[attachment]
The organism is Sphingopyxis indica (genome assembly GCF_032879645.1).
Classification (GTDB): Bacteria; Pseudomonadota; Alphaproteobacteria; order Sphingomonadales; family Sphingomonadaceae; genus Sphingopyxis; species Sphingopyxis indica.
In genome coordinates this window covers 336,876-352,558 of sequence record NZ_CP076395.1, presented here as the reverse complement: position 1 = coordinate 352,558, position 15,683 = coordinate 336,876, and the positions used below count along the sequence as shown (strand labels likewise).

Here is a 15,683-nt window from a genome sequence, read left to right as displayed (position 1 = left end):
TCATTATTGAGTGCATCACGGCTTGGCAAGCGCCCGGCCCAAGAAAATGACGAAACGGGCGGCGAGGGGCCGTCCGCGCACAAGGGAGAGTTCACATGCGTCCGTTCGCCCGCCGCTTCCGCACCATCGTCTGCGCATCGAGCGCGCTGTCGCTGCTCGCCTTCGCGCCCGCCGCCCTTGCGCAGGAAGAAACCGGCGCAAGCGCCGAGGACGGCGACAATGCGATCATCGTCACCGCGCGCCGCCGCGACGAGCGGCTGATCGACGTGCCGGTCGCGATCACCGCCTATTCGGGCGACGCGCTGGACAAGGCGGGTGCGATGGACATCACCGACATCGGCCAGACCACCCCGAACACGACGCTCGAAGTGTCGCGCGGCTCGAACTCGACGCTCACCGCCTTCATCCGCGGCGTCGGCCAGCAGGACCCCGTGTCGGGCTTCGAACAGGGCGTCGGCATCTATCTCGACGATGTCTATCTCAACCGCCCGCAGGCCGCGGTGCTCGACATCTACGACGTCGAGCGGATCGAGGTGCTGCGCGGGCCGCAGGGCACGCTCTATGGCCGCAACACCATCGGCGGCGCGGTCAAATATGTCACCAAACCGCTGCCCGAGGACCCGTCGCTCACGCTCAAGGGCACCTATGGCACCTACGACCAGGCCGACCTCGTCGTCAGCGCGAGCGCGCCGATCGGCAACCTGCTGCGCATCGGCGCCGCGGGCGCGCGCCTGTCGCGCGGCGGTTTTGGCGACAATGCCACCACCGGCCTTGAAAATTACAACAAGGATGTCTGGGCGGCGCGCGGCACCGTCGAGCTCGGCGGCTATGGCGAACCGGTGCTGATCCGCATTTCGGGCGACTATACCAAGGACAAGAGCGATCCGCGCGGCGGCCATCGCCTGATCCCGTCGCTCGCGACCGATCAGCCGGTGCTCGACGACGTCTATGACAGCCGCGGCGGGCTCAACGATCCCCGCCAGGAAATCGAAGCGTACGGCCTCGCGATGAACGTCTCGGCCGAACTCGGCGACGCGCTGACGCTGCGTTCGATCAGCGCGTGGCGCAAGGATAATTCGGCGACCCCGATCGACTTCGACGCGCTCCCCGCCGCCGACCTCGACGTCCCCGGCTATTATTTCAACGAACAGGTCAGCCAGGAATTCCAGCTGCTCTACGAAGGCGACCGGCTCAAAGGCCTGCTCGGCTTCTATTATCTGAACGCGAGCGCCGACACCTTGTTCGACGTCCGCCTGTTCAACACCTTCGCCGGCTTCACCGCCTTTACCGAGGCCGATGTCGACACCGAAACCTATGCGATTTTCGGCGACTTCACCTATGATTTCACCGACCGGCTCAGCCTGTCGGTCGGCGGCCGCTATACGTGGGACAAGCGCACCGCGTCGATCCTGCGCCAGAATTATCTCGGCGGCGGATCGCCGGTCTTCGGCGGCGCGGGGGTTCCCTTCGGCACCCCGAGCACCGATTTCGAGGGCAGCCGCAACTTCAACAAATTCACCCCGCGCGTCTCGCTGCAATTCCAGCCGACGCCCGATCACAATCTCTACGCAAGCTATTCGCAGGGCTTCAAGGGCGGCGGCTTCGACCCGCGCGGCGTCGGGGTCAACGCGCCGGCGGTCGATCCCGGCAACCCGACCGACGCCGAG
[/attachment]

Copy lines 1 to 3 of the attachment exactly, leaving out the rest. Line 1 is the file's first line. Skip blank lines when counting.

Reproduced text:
The organism is Sphingopyxis indica (genome assembly GCF_032879645.1).
Classification (GTDB): Bacteria; Pseudomonadota; Alphaproteobacteria; order Sphingomonadales; family Sphingomonadaceae; genus Sphingopyxis; species Sphingopyxis indica.
In genome coordinates this window covers 336,876-352,558 of sequence record NZ_CP076395.1, presented here as the reverse complement: position 1 = coordinate 352,558, position 15,683 = coordinate 336,876, and the positions used below count along the sequence as shown (strand labels likewise).